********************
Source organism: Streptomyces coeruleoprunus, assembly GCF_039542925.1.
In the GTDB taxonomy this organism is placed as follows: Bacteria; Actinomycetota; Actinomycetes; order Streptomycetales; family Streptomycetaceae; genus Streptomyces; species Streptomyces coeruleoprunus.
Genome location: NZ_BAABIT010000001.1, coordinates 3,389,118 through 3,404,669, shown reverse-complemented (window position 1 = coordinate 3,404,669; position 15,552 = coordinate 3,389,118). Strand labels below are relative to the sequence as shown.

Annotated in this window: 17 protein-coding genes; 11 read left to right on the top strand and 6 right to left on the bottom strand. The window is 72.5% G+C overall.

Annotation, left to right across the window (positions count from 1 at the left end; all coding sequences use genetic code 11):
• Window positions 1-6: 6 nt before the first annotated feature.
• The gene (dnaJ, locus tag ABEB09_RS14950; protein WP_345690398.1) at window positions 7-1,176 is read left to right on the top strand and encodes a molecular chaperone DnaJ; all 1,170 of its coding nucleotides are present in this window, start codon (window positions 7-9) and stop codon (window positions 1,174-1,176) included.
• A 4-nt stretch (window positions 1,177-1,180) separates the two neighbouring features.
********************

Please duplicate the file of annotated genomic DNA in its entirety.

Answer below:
Source organism: Streptomyces coeruleoprunus, assembly GCF_039542925.1.
In the GTDB taxonomy this organism is placed as follows: Bacteria; Actinomycetota; Actinomycetes; order Streptomycetales; family Streptomycetaceae; genus Streptomyces; species Streptomyces coeruleoprunus.
Genome location: NZ_BAABIT010000001.1, coordinates 3,389,118 through 3,404,669, shown reverse-complemented (window position 1 = coordinate 3,404,669; position 15,552 = coordinate 3,389,118). Strand labels below are relative to the sequence as shown.

Annotated in this window: 17 protein-coding genes; 11 read left to right on the top strand and 6 right to left on the bottom strand. The window is 72.5% G+C overall.

Annotation, left to right across the window (positions count from 1 at the left end; all coding sequences use genetic code 11):
• Window positions 1-6: 6 nt before the first annotated feature.
• The gene (dnaJ, locus tag ABEB09_RS14950; protein WP_345690398.1) at window positions 7-1,176 is read left to right on the top strand and encodes a molecular chaperone DnaJ; all 1,170 of its coding nucleotides are present in this window, start codon (window positions 7-9) and stop codon (window positions 1,174-1,176) included.
• A 4-nt stretch (window positions 1,177-1,180) separates the two neighbouring features.